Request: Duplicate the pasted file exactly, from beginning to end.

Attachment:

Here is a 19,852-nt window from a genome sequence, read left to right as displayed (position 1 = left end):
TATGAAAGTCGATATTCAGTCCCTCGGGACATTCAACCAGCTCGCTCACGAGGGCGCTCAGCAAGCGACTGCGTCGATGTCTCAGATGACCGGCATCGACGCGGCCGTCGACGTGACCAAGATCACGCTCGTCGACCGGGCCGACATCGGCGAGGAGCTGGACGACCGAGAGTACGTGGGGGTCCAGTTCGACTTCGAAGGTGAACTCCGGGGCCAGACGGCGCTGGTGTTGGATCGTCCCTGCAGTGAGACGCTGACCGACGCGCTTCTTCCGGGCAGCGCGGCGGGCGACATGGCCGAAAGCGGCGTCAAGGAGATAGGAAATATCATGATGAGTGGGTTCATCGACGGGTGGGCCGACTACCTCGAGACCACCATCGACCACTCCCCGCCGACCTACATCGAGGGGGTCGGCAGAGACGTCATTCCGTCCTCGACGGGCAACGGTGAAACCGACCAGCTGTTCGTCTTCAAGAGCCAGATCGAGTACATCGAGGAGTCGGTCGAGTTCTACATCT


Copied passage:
Here is a 19,852-nt window from a genome sequence, read left to right as displayed (position 1 = left end):
TATGAAAGTCGATATTCAGTCCCTCGGGACATTCAACCAGCTCGCTCACGAGGGCGCTCAGCAAGCGACTGCGTCGATGTCTCAGATGACCGGCATCGACGCGGCCGTCGACGTGACCAAGATCACGCTCGTCGACCGGGCCGACATCGGCGAGGAGCTGGACGACCGAGAGTACGTGGGGGTCCAGTTCGACTTCGAAGGTGAACTCCGGGGCCAGACGGCGCTGGTGTTGGATCGTCCCTGCAGTGAGACGCTGACCGACGCGCTTCTTCCGGGCAGCGCGGCGGGCGACATGGCCGAAAGCGGCGTCAAGGAGATAGGAAATATCATGATGAGTGGGTTCATCGACGGGTGGGCCGACTACCTCGAGACCACCATCGACCACTCCCCGCCGACCTACATCGAGGGGGTCGGCAGAGACGTCATTCCGTCCTCGACGGGCAACGGTGAAACCGACCAGCTGTTCGTCTTCAAGAGCCAGATCGAGTACATCGAGGAGTCGGTCGAGTTCTACATCT